Tuesday’s Tip - Light Nymphing – Fins and Feathers Bozeman
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Tuesday’s Tip - Light Nymphing

This is always an interesting and challenging time of year around SW Montana. We’ve got everything from lakes, to big rivers with little visibility, to small spring creeks with finicky trout. Versatility with your tactics really makes the difference between success and failure. It’s not always about throwing big nymphs this time of year.

One of the most enjoyable ways to nymph fish is sight fishing to feeding trout in clear waters. This time of year, that usually means a spring creek and chances are that you won’t be the first angler they’ve seen in a few days. So, the next time you’re out on one of the creeks, try to think “outside the box” in terms of your presentation. Split shot and thing-a-mabobbers aren’t always the best things to put on your leader when fishing to shy fish.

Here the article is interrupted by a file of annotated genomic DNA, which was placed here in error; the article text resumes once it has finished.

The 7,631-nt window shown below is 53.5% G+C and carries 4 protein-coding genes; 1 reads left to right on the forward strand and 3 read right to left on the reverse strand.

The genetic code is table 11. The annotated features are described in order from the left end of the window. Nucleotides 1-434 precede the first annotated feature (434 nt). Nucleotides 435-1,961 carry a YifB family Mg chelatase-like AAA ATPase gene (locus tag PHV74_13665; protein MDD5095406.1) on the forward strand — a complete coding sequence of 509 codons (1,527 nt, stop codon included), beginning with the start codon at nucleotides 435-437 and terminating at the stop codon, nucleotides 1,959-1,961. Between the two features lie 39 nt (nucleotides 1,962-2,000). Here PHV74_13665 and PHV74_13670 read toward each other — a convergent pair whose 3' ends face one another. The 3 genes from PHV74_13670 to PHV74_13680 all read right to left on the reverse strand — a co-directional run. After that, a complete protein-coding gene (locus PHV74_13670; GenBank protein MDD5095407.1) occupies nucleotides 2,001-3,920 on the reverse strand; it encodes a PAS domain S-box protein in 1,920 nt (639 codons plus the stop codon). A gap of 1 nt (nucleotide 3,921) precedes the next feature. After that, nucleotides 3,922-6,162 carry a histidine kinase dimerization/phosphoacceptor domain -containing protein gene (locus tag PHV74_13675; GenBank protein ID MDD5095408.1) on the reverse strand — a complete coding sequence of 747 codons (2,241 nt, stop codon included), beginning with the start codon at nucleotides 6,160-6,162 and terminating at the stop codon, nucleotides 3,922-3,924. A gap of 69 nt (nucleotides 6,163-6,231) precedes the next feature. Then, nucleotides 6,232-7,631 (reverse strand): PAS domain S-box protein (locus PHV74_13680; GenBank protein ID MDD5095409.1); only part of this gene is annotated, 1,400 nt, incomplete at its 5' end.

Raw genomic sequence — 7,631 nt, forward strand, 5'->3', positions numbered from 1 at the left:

We try to take a slow approach to likely holding water, staying low to the ground and look before we cast. Obviously if they are rising, they are usually pretty easy to spot! But when they are actively feeding on nymphs and emergers below the surface, trying to spot the feeding fish will usually pay big dividends.

A great technique for fishing to spring creek fish is to use a single nymph with a small tungsten bead (brass for shallow fish). We like using a single white palsa strike indicator about 3-5 feet up from the fly. This allows for a gentle presentation and you will hardly spook fish these small indicators. Oftentimes you can actually see the trout eat your fly, so the indicator is used as much for depth control as strike detection. Try this on those fish you see eating before or after a hatch and you just might be surprised!